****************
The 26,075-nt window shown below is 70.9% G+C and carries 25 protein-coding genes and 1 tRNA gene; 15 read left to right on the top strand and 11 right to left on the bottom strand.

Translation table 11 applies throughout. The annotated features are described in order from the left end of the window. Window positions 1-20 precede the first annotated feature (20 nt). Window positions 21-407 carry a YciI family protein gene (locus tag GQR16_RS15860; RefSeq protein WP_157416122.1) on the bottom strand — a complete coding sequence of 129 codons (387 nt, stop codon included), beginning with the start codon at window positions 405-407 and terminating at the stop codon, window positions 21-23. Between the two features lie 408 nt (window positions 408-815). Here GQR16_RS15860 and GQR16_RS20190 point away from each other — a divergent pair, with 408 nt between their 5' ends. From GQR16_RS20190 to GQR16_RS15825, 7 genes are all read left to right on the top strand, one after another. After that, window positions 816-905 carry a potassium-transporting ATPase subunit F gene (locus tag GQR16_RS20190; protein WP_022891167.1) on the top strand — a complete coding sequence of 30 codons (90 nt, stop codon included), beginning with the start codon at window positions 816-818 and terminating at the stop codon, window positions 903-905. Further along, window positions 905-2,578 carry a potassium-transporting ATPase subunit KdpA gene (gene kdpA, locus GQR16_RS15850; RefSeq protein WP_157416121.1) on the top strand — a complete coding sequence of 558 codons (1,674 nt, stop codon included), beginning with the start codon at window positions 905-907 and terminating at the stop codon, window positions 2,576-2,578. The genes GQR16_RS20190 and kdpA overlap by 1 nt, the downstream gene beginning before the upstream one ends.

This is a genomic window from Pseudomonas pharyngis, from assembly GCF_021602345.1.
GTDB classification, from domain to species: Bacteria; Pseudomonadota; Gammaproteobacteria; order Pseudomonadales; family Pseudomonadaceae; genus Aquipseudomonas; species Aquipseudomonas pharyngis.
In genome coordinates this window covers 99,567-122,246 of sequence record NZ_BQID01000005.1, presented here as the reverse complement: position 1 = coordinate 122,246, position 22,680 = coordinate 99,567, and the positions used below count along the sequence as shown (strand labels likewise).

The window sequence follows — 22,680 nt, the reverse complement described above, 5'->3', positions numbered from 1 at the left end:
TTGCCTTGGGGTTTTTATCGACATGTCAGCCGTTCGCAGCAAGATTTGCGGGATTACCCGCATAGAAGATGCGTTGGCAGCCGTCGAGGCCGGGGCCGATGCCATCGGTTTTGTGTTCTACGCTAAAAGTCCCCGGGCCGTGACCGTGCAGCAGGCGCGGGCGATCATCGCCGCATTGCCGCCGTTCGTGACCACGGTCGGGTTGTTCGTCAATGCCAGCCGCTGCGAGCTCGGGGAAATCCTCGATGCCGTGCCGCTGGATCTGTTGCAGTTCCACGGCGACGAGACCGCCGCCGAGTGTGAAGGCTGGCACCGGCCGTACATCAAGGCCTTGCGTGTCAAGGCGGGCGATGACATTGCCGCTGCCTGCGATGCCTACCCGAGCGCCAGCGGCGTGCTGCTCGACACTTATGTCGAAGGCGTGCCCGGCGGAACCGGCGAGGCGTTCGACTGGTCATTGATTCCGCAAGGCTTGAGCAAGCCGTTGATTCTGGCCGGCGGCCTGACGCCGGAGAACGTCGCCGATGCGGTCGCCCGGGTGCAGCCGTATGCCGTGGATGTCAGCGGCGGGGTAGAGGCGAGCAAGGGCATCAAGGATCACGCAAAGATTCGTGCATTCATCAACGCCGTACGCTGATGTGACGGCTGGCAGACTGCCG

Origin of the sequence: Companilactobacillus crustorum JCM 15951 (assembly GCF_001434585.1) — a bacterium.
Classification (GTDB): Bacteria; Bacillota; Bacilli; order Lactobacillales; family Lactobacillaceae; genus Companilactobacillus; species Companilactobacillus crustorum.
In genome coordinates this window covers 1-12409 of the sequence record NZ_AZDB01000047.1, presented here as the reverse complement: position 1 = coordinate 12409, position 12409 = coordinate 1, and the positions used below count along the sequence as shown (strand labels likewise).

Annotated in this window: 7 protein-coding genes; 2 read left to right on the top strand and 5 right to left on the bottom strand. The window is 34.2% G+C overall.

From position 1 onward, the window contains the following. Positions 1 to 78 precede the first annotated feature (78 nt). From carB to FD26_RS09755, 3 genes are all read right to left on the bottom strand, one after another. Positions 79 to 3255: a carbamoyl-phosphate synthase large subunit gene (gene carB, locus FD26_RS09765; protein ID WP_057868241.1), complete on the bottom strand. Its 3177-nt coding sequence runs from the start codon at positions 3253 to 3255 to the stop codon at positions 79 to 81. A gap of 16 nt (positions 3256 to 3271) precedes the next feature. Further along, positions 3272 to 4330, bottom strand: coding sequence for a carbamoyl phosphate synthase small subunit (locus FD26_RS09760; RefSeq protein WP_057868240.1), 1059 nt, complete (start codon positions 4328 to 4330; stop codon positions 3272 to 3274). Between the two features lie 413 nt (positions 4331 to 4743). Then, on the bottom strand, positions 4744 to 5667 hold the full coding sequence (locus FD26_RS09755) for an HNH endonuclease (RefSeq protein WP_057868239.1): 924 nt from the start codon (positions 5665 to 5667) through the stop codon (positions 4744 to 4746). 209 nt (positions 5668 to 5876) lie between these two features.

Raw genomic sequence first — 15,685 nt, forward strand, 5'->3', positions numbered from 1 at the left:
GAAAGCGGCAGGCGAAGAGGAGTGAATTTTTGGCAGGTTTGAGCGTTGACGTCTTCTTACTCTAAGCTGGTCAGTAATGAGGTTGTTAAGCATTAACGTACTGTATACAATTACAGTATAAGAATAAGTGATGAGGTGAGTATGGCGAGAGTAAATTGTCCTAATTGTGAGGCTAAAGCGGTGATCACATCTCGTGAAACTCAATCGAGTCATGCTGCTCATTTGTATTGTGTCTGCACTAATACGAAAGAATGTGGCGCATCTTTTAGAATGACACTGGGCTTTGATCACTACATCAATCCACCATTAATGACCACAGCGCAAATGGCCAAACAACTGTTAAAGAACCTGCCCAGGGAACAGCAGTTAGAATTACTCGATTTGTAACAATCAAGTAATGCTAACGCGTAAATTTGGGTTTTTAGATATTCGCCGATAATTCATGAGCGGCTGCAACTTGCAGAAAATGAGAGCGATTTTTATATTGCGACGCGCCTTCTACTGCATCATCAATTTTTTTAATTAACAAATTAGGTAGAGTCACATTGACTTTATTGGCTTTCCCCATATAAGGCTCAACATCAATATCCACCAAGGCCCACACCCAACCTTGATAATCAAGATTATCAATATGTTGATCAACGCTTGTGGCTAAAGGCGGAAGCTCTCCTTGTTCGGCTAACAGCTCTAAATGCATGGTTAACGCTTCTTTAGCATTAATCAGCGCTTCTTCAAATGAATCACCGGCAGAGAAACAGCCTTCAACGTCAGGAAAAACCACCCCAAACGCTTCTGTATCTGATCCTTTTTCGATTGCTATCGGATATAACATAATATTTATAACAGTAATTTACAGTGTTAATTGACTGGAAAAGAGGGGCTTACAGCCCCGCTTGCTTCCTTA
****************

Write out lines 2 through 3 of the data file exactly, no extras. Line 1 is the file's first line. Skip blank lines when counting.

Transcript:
Translation table 11 applies throughout. The annotated features are described in order from the left end of the window. Window positions 1-20 precede the first annotated feature (20 nt). Window positions 21-407 carry a YciI family protein gene (locus tag GQR16_RS15860; RefSeq protein WP_157416122.1) on the bottom strand — a complete coding sequence of 129 codons (387 nt, stop codon included), beginning with the start codon at window positions 405-407 and terminating at the stop codon, window positions 21-23. Between the two features lie 408 nt (window positions 408-815). Here GQR16_RS15860 and GQR16_RS20190 point away from each other — a divergent pair, with 408 nt between their 5' ends. From GQR16_RS20190 to GQR16_RS15825, 7 genes are all read left to right on the top strand, one after another. After that, window positions 816-905 carry a potassium-transporting ATPase subunit F gene (locus tag GQR16_RS20190; protein WP_022891167.1) on the top strand — a complete coding sequence of 30 codons (90 nt, stop codon included), beginning with the start codon at window positions 816-818 and terminating at the stop codon, window positions 903-905. Further along, window positions 905-2,578 carry a potassium-transporting ATPase subunit KdpA gene (gene kdpA, locus GQR16_RS15850; RefSeq protein WP_157416121.1) on the top strand — a complete coding sequence of 558 codons (1,674 nt, stop codon included), beginning with the start codon at window positions 905-907 and terminating at the stop codon, window positions 2,576-2,578. The genes GQR16_RS20190 and kdpA overlap by 1 nt, the downstream gene beginning before the upstream one ends.

This is a genomic window from Pseudomonas pharyngis, from assembly GCF_021602345.1.